African Journal of
Pure and Applied Chemistry

  • Abbreviation: Afr. J. Pure Appl. Chem.
  • Language: English
  • ISSN: 1996-0840
  • DOI: 10.5897/AJPAC
  • Start Year: 2007
  • Published Articles: 357

Full Length Research Paper

Anti-bacterial and brine shrimps lethality studies of the essential oils of Crassocephalum crepidioides (Benth S. More) grown in south west Nigeria

Owokotomo, I. A.
  • Owokotomo, I. A.
  • Department of Chemistry, School of Sciences, Federal University of Technology, P. M. B. 704 Akure, Ondo State, Nigeria.
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Owokotomo, E. P.
  • Owokotomo, E. P.
  • Teaching and Research Farm, School of Agriculture and Agricultural Technology, Federal University of Technology, P. M. B. 704 Akure, Ondo State, Nigeria.
  • Google Scholar


  •  Received: 02 August 2017
  •  Accepted: 23 October 2017
  •  Published: 31 January 2018

Abstract

Interest in plants’ essential oils has grown recently due to increased use of natural products in medicine and cosmetics. In spite of its long use, there has been little prior study on the bioactivity and toxicity of the essential oils of Crassocephalum crepidioides (Benth S. More). Thus in this work, the anti-bacterial and brine shrimps’ lethality of the essential oils obtained through hydro-distillation were evaluated. The oils were analyzed by gas chromatography and gas chromatography/mass spectrometric techniques. The toxicity of the oils was considered using the brine shrimps’ lethality assay at concentrations of 10, 100 and 1000 ppm. The antimicrobial assay was carried out using the agar diffusion method. The bacteria were three strains of Gram-positive bacteria (Staphylococcus aureus, Bacillus subtilis and Salmonella Typhi) and two strains of Gram-negative bacteria (Escherichia coli and Pseudomonas aeruginosa). The main constituents of the leaves essential oil of C. crepidioides were α-caryophyllene (10.29%) and β-cubebene (13.77%), while the stem essential oil were mainly thymol (43.93%) and 4-cyclohexybutyramide (20.94%). The results of the brine shrimps’ lethality assay suggest that the essential oil of the stem (LC50 = 9.10 µg/mL) was just as toxic as the essential oil of the leaves (LC50 = 9.2 µg/mL). The essential oils were active against all the bacterial strains but low when compared with the standard antibiotic, Gentamicin.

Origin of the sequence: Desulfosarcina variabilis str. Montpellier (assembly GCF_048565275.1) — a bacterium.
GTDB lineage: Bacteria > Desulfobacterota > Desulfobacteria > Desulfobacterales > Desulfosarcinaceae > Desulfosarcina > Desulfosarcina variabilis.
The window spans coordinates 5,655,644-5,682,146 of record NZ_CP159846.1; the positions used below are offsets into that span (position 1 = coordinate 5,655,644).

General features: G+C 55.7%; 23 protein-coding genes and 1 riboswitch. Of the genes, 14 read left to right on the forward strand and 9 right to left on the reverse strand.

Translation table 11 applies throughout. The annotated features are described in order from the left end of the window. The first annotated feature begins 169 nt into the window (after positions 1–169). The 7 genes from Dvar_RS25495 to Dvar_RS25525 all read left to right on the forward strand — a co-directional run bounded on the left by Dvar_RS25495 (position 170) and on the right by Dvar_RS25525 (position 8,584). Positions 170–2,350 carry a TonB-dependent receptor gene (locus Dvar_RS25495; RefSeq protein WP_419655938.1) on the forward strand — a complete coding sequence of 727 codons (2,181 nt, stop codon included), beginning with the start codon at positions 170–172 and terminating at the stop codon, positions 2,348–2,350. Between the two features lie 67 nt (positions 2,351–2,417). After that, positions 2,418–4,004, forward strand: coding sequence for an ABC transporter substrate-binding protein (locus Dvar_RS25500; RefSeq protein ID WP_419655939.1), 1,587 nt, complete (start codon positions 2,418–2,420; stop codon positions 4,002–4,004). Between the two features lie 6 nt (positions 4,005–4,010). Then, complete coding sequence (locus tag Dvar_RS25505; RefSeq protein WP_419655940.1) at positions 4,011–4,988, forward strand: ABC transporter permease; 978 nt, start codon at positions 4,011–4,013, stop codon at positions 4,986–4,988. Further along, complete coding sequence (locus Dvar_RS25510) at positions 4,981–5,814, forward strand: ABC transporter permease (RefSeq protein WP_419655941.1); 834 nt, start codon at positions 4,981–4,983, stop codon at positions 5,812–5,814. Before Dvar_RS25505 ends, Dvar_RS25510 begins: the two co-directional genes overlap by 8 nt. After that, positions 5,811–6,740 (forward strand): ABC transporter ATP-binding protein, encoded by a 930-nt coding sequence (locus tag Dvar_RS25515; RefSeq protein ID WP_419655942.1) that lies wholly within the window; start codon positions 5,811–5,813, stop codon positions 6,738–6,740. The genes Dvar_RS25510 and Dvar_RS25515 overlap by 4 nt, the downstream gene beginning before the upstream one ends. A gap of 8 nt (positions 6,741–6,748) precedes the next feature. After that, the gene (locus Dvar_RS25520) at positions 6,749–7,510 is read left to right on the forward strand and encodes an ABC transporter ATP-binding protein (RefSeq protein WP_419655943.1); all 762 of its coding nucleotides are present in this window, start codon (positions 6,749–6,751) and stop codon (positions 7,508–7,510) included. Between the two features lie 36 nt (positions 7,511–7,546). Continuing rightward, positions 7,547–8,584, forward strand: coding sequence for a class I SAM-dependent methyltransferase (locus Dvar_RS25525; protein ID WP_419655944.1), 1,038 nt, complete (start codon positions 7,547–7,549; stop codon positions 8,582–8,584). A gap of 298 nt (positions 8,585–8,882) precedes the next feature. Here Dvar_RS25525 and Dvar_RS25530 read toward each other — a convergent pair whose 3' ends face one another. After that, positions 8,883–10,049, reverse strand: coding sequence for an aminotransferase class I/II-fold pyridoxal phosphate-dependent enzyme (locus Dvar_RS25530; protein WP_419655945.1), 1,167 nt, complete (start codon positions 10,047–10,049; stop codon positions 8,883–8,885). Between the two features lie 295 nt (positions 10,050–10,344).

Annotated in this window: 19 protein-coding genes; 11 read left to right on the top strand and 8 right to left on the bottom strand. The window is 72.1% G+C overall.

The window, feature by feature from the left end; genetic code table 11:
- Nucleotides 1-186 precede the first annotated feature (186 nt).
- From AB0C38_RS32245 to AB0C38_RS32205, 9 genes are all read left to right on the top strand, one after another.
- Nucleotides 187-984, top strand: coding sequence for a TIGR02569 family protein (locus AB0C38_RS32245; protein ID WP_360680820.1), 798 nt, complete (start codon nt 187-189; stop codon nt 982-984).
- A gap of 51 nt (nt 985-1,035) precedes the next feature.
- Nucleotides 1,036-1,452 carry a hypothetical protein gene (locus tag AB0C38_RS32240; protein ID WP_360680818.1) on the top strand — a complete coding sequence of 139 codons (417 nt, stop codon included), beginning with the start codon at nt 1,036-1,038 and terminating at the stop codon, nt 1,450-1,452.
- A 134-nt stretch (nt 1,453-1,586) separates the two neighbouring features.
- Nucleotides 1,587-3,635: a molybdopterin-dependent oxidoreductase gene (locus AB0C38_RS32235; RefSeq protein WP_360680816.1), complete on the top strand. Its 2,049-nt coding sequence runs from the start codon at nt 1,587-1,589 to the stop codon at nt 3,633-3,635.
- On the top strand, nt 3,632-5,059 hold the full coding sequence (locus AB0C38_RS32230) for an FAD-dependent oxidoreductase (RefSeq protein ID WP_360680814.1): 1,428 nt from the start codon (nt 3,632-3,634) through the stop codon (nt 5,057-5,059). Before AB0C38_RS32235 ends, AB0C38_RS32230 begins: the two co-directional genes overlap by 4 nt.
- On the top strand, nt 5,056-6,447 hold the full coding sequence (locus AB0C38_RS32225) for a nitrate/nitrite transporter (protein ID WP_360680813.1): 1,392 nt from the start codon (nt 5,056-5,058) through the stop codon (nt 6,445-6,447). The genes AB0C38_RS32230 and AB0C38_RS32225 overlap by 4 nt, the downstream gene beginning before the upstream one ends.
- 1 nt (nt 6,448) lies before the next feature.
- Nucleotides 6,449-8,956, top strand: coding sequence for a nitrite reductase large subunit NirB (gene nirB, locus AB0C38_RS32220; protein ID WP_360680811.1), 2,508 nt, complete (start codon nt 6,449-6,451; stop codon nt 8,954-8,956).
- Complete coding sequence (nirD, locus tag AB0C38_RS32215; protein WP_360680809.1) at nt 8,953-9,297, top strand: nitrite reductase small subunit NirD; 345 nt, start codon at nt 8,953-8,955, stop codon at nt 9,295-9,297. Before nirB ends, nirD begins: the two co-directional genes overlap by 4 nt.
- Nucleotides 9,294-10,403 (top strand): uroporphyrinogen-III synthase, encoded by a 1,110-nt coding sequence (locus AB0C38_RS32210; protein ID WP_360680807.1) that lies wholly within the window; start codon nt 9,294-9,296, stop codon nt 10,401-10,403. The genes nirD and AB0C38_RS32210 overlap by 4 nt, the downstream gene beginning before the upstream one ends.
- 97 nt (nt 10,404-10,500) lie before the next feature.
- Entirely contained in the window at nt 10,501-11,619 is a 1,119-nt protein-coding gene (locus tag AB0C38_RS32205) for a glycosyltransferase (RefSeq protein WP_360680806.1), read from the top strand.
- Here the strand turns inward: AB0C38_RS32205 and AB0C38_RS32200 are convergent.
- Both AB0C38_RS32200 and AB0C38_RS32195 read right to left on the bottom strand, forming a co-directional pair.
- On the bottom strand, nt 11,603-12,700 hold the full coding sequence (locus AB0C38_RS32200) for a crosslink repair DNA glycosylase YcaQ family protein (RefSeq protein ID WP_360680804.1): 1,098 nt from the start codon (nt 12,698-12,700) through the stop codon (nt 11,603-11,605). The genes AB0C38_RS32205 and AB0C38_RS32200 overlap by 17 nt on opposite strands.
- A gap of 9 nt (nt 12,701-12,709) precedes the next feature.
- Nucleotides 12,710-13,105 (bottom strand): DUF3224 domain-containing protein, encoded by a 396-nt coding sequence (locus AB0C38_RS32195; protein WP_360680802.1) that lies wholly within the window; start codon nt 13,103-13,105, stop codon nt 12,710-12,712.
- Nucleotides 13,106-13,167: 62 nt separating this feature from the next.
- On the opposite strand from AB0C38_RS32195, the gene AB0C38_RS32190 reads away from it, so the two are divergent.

Key words: Essential oils, toxicity, antibacterial activity, Crassocephalum crepidioides, Nigeria.